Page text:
As the early July gloom dissipates into a wave of summer heat, maintaining that morning-fresh face throughout the day becomes a challenge. NBM sits down with professional makeup artist Alexander Peuchot of INGLOT Cosmetics in Fashion Island to brush up on some techniques for flawless summer makeup application.
NBM: How should our makeup routine change for summer?
AP: The transition from spring to summer is actually very simple. Starting with eyes, I always like to warm things up, so I use a soft wash of eye shadow in a color that’s as close to the lid as possible, then [a darker] shade in the crease, emphasizing the outer corner to create a winged effect. A highlighted cheekbone and brow bone (using an illuminator) also works beautifully with this look.
NBM: What trends/colors are hot for summer?
AP: The trend is soft eyes with sheer pastel colors and well-defined brows, while the face will have a hint of bronzer with illuminated cheekbones.
NBM: What’s the best way to “set” makeup and make it last?
AP: For the face, INGLOT’s Makeup Under Base ($19) is perfect to set your makeup. Apply a small amount on cheeks, chin and forehead, and massage into skin. An excellent eye base also allows for easy blending and application, and prevents shadow from creasing.
NBM: What’s the secret to looking more youthful?
AP: I always say “less is more.” If you have good healthy skin, let that show and only conceal what needs concealing. Keep lips soft and plump-looking with lip gloss. And always wear mascara.
INGLOT features an array of cosmetic colors and combinations, as well as personalized palettes. (Suite 1085, Fashion Island; 949-640-9940)
da Vinci’s Genius
A new program at Hoag Memorial Hospital Presbyterian in Newport Beach, called GYN Robotics, provides advanced minimally invasive surgery and a speedy recovery to gynecologic patients with varying medical conditions, from ovarian masses to endometriosis. With robotic-assisted surgery, says Marketing Consultant Julie French-O’Connell, one of the hospital’s skilled surgeon’s completely controls one of four state-of-the-art da Vinci robot instruments from a console near the patient’s bed, which results in significantly smaller incisions than traditional surgery, as well as less pain and blood loss, fewer complications, shorter hospital stays and a much faster recovery. Hoag is the only integrated multi-specialty minimally invasive team of its kind in California.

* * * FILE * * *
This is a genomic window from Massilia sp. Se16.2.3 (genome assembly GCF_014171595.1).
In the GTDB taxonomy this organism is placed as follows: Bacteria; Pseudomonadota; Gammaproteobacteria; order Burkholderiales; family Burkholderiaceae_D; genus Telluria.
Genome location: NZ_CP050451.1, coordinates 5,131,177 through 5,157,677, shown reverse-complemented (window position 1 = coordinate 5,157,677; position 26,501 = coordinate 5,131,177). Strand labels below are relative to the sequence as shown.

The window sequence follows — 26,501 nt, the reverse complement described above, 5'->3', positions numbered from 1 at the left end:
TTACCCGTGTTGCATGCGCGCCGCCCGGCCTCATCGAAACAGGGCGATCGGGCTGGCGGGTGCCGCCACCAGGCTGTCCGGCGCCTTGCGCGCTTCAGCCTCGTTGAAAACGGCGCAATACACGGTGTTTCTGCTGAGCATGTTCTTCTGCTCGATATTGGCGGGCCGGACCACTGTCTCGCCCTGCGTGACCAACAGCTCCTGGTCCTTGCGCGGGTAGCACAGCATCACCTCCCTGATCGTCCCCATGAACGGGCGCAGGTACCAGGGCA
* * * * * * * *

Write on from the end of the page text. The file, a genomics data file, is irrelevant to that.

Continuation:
The mother-daughter duo Tamara and Britt Delano are protesting old T-shirts and tattered sweatpants with Delano, a new women’s lifestyle activewear boutique in Corona del Mar. After two years of selling their apparel online and in various fitness clubs and boutiques, they opened their first brick-and-mortar store at the end of May. Formerly a controversial puppy store, Tamara and Britt transformed the space into a bright boutique with clean white walls. Collections include everything from traditional sportswear (sports bras, leggings) to pieces like ruffled jackets and cashmere skirts. Delano’s philosophy is to provide functionality for active women without sacrificing style.
On June 14, locals joined the line’s creators for champagne and shopping to celebrate the boutique’s opening. Guests browsed designs like the “Rihanna” (leggings with diamond shape laser cuts) and the “Kate” (a LBD made of a blend of cashmere and sportswear fabric). A portion of the event proceeds benefitted The Dream Guild JDRF OC, which raises funds and awareness for Type 1 Diabetes. (2801 E. Coast Hwy.; 949-673-0007; delanowear.com)
Luxury Estate Goes on Clearance